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Attending to the immediate

Please excuse me as I'm going to mention cycling again! But first some background facts. I have always been someone who likes to have lists and tick things off as I achieve them. I like having plans and targets. But I hate being set goals that are beyond my ability or over which I have no control. As a headteacher, there were few things that frustrated me more than being asked to lead a school when the goalposts were constantly being moved by the government. I'd set out at the beginning of the year with a clear plan and, within six months, all my priorities had to change after the appointment of a new Education Secretary.

Well, what has this got to do with cycling? The thing I've learnt from my recent rides is that sometimes it is better to pay attention to the immediate, and try and get that right, than to spend time on grand plans that are unlikely to ever be achieved. In recent weeks I've been trying to get round a particular circuit in under 40 minutes. Although I haven't achieved it yet, I am getting closer - within a few seconds. The improvement has come because I've changed my focus. I used to concentrate on the end of the 'race' and I'd try to conserve energy for that last blast, but now I try and 'give my all' at every stage, all the way round. As a strategy, it may not work for long distance racers, but for my little route, it's the answer!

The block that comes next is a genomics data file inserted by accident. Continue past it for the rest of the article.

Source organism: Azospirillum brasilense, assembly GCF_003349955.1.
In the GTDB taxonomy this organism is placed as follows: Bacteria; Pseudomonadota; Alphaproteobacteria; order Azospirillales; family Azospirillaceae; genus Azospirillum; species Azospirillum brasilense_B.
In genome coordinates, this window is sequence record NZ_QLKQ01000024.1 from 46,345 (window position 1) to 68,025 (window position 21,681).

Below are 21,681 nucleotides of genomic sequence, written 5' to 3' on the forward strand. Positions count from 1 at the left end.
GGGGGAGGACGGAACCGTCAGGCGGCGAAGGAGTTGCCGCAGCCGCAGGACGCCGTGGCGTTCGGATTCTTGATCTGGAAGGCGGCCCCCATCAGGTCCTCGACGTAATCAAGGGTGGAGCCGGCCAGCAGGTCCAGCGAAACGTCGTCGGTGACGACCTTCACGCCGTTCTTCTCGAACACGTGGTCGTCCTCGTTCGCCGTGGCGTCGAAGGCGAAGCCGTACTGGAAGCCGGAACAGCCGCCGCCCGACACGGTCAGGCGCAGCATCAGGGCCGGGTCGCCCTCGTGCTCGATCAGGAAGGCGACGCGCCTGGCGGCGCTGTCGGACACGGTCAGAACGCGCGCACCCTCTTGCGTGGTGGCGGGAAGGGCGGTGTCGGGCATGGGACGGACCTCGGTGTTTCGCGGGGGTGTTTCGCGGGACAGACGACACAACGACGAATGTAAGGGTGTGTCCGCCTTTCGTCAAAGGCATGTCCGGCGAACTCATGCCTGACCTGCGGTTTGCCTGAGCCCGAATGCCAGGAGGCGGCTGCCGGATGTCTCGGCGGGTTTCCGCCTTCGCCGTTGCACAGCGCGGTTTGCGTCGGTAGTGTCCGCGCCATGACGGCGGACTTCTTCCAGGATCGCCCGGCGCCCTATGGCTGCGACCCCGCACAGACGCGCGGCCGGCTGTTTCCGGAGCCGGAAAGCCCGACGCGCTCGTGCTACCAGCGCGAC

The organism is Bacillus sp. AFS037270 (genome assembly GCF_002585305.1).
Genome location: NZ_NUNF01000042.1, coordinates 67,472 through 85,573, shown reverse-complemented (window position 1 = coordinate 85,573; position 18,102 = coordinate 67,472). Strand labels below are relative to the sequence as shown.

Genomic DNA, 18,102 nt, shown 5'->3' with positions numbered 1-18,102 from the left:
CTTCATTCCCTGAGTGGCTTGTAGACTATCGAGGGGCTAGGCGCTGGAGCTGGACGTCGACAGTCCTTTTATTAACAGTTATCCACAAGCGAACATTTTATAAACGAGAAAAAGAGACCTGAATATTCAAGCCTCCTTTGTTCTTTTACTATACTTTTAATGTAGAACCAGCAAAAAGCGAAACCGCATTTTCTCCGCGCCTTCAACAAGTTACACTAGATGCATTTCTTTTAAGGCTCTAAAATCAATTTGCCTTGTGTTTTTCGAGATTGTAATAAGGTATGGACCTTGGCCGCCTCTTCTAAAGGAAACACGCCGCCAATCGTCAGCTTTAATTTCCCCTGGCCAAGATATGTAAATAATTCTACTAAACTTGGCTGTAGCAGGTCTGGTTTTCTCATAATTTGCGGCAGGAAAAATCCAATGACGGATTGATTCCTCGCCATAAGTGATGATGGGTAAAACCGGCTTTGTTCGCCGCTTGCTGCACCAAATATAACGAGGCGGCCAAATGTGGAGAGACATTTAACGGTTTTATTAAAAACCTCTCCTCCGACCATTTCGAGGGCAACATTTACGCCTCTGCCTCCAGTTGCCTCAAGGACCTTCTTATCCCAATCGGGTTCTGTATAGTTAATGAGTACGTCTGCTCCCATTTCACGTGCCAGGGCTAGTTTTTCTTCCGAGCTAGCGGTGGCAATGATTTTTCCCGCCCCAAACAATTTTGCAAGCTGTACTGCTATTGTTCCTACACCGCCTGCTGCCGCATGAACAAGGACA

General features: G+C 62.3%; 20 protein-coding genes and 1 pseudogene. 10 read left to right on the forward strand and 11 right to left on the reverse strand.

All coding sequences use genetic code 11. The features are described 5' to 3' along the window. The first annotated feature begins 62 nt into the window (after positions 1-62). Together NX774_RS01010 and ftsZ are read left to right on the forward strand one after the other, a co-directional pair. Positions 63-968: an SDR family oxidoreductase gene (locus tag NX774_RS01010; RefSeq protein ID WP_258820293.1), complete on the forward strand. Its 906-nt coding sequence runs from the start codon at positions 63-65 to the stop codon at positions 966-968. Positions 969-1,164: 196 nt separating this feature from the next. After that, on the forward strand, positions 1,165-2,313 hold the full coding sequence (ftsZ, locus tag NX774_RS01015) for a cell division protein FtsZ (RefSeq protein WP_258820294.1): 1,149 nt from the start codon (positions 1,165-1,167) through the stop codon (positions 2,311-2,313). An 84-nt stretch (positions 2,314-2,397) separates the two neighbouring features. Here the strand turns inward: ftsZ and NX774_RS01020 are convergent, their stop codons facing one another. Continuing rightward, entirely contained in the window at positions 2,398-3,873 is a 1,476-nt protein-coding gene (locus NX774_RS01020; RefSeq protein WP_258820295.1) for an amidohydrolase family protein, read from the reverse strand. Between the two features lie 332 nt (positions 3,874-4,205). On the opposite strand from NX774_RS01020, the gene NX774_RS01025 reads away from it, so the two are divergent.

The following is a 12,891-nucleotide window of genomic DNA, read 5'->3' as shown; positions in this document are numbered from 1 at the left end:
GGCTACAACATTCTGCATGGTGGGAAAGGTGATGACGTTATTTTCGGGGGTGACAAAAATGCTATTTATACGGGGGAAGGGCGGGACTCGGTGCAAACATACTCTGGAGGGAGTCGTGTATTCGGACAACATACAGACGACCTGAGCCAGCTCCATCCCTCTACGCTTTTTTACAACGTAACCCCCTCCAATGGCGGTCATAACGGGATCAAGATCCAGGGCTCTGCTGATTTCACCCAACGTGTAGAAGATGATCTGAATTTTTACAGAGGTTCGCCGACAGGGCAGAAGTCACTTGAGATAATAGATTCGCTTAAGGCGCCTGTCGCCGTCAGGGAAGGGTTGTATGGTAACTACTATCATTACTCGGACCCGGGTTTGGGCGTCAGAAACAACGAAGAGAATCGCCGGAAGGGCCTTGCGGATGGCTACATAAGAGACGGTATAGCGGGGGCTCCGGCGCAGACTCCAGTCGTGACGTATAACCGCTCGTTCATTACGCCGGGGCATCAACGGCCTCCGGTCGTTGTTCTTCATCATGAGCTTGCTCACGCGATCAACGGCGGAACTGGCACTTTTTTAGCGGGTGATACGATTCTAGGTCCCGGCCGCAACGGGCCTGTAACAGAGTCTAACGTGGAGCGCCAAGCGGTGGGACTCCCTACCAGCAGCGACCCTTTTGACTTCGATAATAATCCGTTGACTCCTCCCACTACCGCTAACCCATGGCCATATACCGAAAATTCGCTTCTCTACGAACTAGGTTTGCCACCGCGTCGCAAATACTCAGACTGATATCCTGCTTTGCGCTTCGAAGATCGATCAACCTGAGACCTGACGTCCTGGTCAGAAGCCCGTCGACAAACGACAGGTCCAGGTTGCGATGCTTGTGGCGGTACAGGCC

I learned a similar lesson a few years ago when I was training as a counsellor. It took me a whole year of evening classes to realise that the best counsellors don't spend their time thinking ahead, trying to come up with cleaver or 'wise' things to say. The best counsellors live in the moment, they shut down their internal dialogue and give themselves fully to the what is being said by the client in that moment.

For many people, the future is going to be very difficult. We are told that there is going to be a deep recession, that unemployment is going to rise and incomes are going to fall. It may be particularly difficult for the young. Mental health will be an issue for many. Governments are going to need long-term plans in order to get the country back on its feet.

However, if we turn our focus to the immediate, and try and get that right, we can make changes that can be good for now and for the future. Last week, Marcus Rashford, a well-known professional footballer, responded to an injustice that was right in front of him (and in front of us all). By adding his influential voice to a campaign, the government changed its mind. We may not have the influence of Marcus Rashford but, if we pay attention to what is happening immediately around us, perhaps we too can be part of creating a better society for now and for the future.

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